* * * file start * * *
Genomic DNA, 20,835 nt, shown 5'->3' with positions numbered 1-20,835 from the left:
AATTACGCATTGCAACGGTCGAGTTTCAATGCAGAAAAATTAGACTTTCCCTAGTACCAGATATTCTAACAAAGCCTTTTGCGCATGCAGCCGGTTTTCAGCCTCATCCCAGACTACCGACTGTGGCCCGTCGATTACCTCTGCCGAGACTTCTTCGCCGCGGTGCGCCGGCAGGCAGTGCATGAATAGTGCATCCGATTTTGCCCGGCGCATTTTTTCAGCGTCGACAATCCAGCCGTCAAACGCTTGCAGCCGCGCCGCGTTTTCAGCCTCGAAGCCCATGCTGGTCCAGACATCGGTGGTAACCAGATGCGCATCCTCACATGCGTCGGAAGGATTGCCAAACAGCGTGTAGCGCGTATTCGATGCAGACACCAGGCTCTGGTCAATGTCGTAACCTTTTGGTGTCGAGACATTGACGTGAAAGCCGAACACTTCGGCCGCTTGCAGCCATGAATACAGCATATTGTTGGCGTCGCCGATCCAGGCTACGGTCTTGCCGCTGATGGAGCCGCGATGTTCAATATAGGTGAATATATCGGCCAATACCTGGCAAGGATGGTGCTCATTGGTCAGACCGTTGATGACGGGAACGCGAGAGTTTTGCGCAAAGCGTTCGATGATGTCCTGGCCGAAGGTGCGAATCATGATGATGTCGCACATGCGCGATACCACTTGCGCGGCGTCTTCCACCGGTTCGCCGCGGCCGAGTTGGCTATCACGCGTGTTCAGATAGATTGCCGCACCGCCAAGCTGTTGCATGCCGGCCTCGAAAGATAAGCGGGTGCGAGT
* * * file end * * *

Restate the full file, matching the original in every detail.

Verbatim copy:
Genomic DNA, 20,835 nt, shown 5'->3' with positions numbered 1-20,835 from the left:
AATTACGCATTGCAACGGTCGAGTTTCAATGCAGAAAAATTAGACTTTCCCTAGTACCAGATATTCTAACAAAGCCTTTTGCGCATGCAGCCGGTTTTCAGCCTCATCCCAGACTACCGACTGTGGCCCGTCGATTACCTCTGCCGAGACTTCTTCGCCGCGGTGCGCCGGCAGGCAGTGCATGAATAGTGCATCCGATTTTGCCCGGCGCATTTTTTCAGCGTCGACAATCCAGCCGTCAAACGCTTGCAGCCGCGCCGCGTTTTCAGCCTCGAAGCCCATGCTGGTCCAGACATCGGTGGTAACCAGATGCGCATCCTCACATGCGTCGGAAGGATTGCCAAACAGCGTGTAGCGCGTATTCGATGCAGACACCAGGCTCTGGTCAATGTCGTAACCTTTTGGTGTCGAGACATTGACGTGAAAGCCGAACACTTCGGCCGCTTGCAGCCATGAATACAGCATATTGTTGGCGTCGCCGATCCAGGCTACGGTCTTGCCGCTGATGGAGCCGCGATGTTCAATATAGGTGAATATATCGGCCAATACCTGGCAAGGATGGTGCTCATTGGTCAGACCGTTGATGACGGGAACGCGAGAGTTTTGCGCAAAGCGTTCGATGATGTCCTGGCCGAAGGTGCGAATCATGATGATGTCGCACATGCGCGATACCACTTGCGCGGCGTCTTCCACCGGTTCGCCGCGGCCGAGTTGGCTATCACGCGTGTTCAGATAGATTGCCGCACCGCCAAGCTGTTGCATGCCGGCCTCGAAAGATAAGCGGGTGCGAGT